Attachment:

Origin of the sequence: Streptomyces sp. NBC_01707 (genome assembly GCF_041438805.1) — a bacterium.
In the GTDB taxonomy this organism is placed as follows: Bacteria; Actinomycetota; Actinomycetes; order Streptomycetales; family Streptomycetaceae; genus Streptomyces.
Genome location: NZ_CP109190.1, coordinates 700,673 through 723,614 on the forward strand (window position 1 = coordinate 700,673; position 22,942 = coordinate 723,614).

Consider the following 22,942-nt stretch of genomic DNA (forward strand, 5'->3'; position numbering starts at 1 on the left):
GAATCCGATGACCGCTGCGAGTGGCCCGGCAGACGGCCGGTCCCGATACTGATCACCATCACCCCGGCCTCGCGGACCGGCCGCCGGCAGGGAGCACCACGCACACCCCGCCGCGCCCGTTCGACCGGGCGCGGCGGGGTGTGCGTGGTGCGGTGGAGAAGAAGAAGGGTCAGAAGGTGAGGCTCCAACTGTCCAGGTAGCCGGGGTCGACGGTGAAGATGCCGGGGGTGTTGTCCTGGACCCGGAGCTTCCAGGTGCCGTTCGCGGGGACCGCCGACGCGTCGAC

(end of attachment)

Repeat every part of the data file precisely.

Origin of the sequence: Streptomyces sp. NBC_01707 (genome assembly GCF_041438805.1) — a bacterium.
In the GTDB taxonomy this organism is placed as follows: Bacteria; Actinomycetota; Actinomycetes; order Streptomycetales; family Streptomycetaceae; genus Streptomyces.
Genome location: NZ_CP109190.1, coordinates 700,673 through 723,614 on the forward strand (window position 1 = coordinate 700,673; position 22,942 = coordinate 723,614).

Consider the following 22,942-nt stretch of genomic DNA (forward strand, 5'->3'; position numbering starts at 1 on the left):
GAATCCGATGACCGCTGCGAGTGGCCCGGCAGACGGCCGGTCCCGATACTGATCACCATCACCCCGGCCTCGCGGACCGGCCGCCGGCAGGGAGCACCACGCACACCCCGCCGCGCCCGTTCGACCGGGCGCGGCGGGGTGTGCGTGGTGCGGTGGAGAAGAAGAAGGGTCAGAAGGTGAGGCTCCAACTGTCCAGGTAGCCGGGGTCGACGGTGAAGATGCCGGGGGTGTTGTCCTGGACCCGGAGCTTCCAGGTGCCGTTCGCGGGGACCGCCGACGCGTCGAC